The New York Yankees avoided a sweep last night, winning their first game of the American League Championship Series by clobbering the Houston Astros. Sonny Gray takes the mound today against Lance McCullers, Jr. for Game 4 in New York. You can watch it at 2:00 pm on Fox Sports 1.

Meanwhile, the National League Championship Series moves to Chicago as the Cubs hope to take one from the Los Angeles Dodgers. Hopefully they can turn the series around and answer all of our prayers. Kyle Hendricks faces off against Yu Darvish in Game 3, which you can watch at 6:00 pm on TBS.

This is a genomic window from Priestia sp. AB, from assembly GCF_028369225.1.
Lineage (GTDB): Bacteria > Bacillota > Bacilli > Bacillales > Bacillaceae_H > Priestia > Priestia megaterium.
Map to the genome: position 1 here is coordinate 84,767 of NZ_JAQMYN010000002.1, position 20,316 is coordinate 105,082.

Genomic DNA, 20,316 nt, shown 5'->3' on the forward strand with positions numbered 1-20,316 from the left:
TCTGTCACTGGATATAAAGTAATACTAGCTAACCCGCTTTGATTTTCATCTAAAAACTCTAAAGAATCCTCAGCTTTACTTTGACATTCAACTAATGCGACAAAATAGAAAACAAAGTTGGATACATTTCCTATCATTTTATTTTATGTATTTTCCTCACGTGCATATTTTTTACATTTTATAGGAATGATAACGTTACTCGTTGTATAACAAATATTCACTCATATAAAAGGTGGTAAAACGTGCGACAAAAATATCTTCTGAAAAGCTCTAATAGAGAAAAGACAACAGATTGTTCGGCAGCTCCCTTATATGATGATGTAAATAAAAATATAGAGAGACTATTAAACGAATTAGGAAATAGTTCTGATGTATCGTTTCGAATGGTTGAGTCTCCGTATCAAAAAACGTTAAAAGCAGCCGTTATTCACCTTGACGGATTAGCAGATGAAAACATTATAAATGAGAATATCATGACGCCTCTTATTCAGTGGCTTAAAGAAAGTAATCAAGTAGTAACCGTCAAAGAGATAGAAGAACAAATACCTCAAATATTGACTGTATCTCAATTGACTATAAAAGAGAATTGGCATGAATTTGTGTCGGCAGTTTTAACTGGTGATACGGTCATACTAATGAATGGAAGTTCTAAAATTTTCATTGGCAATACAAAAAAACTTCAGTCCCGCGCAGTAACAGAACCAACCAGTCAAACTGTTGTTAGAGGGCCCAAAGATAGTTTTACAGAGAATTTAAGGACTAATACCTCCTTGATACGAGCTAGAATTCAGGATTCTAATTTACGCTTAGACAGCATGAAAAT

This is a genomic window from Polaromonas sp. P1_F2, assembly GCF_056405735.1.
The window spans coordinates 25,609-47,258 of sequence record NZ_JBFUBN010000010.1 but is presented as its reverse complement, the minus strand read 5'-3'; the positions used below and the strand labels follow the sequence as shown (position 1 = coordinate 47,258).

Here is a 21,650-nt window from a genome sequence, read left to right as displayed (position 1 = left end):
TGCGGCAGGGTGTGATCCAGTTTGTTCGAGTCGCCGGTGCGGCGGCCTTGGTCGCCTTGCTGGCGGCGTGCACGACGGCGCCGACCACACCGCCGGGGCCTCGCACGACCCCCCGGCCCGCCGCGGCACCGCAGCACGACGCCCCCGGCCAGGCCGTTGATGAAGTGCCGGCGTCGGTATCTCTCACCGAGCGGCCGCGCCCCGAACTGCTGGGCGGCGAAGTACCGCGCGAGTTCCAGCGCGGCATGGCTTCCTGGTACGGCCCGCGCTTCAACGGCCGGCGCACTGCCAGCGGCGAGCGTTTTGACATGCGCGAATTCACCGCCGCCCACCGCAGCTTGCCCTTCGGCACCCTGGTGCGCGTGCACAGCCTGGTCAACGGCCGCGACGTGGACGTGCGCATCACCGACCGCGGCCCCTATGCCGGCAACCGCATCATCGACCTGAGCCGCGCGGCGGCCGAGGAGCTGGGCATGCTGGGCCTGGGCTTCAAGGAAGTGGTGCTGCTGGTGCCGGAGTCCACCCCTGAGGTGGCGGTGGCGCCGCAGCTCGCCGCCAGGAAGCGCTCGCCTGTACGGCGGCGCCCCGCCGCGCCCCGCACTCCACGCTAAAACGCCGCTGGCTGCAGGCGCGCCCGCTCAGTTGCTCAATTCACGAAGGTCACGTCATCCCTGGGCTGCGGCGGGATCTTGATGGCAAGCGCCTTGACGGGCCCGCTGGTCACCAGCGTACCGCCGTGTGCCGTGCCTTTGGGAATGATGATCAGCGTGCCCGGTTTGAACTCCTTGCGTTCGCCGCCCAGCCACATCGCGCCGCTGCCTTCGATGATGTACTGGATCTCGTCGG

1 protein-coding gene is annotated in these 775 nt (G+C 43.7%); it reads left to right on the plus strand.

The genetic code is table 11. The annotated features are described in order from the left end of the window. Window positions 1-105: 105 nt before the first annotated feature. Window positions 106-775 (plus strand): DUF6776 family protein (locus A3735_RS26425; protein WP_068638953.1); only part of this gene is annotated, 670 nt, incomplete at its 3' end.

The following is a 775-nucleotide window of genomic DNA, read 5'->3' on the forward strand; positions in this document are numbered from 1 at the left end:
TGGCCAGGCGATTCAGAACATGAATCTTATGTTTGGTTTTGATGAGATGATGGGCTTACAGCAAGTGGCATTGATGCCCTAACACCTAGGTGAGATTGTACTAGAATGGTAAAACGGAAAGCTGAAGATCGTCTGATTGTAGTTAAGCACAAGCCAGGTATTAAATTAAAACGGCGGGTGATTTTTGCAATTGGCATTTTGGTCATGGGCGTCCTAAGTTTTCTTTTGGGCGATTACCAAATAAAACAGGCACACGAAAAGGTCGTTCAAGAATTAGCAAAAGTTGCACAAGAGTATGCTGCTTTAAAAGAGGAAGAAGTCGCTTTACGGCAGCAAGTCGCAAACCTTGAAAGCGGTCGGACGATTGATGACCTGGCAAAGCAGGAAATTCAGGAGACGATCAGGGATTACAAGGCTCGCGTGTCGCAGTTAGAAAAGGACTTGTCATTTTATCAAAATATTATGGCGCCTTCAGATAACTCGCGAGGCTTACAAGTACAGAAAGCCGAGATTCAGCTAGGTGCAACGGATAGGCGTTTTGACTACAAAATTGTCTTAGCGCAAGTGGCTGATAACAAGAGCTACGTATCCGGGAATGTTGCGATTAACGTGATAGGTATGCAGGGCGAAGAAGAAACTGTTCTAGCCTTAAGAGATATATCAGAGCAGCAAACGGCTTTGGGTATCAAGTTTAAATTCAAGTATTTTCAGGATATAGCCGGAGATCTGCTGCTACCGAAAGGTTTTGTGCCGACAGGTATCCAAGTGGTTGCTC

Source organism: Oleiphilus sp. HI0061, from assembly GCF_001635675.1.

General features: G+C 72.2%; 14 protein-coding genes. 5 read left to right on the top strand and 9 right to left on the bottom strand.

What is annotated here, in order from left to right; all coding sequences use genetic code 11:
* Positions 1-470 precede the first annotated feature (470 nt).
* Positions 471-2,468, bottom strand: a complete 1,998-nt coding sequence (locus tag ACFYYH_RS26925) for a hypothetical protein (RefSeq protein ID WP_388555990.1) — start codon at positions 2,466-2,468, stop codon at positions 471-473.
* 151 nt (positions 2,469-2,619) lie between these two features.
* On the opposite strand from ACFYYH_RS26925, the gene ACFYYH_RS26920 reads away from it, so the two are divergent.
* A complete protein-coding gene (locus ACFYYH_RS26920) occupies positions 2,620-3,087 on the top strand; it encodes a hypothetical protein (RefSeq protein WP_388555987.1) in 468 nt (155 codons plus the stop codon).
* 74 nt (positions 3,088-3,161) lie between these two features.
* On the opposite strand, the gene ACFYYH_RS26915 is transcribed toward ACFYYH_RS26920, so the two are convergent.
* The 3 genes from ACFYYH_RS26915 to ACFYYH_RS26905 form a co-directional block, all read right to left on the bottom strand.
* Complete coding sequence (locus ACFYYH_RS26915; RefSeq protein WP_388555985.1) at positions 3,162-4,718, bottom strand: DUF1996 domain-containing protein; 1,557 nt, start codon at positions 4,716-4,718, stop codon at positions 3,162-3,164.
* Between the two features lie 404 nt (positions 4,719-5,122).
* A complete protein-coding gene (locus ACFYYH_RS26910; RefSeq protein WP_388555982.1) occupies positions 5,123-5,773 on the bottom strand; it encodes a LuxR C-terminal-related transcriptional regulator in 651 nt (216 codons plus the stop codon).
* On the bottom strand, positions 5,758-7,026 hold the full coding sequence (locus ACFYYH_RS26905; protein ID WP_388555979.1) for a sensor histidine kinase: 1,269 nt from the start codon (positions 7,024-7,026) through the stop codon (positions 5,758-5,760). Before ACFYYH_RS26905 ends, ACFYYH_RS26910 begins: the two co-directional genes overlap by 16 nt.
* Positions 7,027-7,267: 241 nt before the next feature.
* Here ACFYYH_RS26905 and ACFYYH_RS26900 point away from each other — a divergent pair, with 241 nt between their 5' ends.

The Giants are still counting on contributions from Hunter Pence